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Harry Potter And The Deathly Hallows, Part 1 by Alexandre Desplat (Review)

posted Nov 18, 2010, 3:07 PM by Kaya Savas

The Harry Potter series has been interesting from a score perspective. The films have gone through different directors and with different directors come different composers. John Williams started this franchise many years ago and "Hedwig's Theme" has become a staple sound of the series and the character. Desplat becomes the 4th composer to take over the series following John Williams, Patrick Doyle and Nicholas Hooper. Hooper faced harsh criticism with his scores but I always thought they were extremely good. Desplat is a fantastic composer and his style is very recognizable. So what does Desplat have in store?

This score is very very good. It is a very fresh approach from a different voice but befitting as a closing chapter to the series. Desplat's approach here is very somber and mellow. He doesn't have big melodies here We start light and get darker as we plunge into the belly of the whale. The score mostly stays bubbling under the surface with some incredible thematic work at play. A lot of people are saying that he is finally bringing back the series to the John Williams style. False! This score sounds nothing like John Williams and I don't know what they are talking about. Desplat has too much talent to be doing impersonations and what we get here is exactly how Desplat would score Harry Potter. He incorporates "Hedwig's Theme" very minimally giving you that subtle reminder. Otherwise the themes at play build and work to tell the story in a very lush orchestral fashion. Some moments reminded me of The Curious Case Of Benjamin Button but orchestral instead of featuring solo instruments.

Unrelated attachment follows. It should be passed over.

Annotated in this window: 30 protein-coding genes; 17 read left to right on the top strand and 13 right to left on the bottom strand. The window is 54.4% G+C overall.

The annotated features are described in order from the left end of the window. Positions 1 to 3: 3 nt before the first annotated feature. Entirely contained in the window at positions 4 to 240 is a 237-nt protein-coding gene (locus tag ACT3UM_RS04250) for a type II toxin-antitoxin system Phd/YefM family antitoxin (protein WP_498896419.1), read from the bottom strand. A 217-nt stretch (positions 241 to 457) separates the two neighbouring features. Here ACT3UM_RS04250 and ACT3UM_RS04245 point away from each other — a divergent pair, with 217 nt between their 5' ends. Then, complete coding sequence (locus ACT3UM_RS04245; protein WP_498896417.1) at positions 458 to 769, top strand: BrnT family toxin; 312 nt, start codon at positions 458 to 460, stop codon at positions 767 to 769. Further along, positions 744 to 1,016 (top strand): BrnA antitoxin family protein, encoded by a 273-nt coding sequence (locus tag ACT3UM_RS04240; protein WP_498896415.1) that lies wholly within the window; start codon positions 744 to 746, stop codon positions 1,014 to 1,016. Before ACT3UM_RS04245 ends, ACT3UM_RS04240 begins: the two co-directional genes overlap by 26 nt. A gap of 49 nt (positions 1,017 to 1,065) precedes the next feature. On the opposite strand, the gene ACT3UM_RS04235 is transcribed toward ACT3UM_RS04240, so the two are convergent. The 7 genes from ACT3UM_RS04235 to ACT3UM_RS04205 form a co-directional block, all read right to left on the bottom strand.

The only problem with the score is that it is in fact half a score. We do get a lot of music on the release, but with the film structured in two parts the score is as well. So there really isn't a climax or resolution here. I wish there was because it would have been a lot more memorable if it felt like it resolved. Look at how Howard Shore did Lord Of The Rings. Each score was a separate entity yet they still bridged the films together. Then again the films were structured as chapters instead of parts so maybe that allowed Shore to have each of his scores end with a period instead of an ellipses.

What we have here is a great start to what I'm sure will be an amazing resolution by Desplat next summer. Since we're only getting half the story it just feels like we're left hanging and when your trying to grasp onto emotional arcs it makes it hard for the score to be memorable.
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